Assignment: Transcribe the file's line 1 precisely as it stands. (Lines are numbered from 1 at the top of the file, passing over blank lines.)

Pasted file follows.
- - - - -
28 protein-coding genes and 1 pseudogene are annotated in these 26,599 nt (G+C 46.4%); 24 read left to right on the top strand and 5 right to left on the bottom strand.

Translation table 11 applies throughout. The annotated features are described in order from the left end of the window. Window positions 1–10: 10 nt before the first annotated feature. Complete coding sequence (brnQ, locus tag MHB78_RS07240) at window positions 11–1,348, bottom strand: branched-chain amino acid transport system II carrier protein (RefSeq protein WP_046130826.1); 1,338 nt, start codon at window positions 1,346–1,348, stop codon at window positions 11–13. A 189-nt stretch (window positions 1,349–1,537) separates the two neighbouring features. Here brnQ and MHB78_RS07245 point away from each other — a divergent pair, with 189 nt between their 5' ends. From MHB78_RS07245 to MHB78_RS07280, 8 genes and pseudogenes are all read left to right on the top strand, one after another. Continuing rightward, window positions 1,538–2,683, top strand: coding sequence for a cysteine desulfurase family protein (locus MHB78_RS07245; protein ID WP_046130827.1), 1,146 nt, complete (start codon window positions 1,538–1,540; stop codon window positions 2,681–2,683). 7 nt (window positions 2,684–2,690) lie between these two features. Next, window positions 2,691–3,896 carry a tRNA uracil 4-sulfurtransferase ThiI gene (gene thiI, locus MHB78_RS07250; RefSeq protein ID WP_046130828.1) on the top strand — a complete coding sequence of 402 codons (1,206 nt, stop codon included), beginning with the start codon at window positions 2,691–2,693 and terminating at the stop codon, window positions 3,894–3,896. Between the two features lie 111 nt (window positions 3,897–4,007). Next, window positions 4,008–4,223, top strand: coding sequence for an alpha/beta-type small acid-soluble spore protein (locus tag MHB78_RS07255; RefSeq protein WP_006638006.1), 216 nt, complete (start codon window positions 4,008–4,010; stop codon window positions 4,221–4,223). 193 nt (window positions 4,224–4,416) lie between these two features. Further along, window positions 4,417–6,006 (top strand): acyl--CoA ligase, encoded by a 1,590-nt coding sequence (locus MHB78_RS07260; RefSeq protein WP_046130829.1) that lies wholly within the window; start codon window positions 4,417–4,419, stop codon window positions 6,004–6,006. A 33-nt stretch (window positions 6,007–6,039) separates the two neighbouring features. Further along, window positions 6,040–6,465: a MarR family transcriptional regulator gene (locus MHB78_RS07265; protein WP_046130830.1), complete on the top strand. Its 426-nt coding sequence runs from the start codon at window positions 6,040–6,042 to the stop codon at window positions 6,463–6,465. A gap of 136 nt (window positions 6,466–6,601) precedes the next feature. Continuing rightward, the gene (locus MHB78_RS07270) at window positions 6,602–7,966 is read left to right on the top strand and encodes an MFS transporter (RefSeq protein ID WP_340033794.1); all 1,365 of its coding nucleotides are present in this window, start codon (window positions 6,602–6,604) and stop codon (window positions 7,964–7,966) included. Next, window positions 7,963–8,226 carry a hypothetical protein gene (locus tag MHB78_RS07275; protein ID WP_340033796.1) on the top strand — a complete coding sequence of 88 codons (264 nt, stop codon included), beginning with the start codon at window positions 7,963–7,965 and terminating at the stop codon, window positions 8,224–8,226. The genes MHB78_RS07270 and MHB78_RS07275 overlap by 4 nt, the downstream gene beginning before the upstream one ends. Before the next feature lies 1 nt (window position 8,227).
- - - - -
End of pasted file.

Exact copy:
28 protein-coding genes and 1 pseudogene are annotated in these 26,599 nt (G+C 46.4%); 24 read left to right on the top strand and 5 right to left on the bottom strand.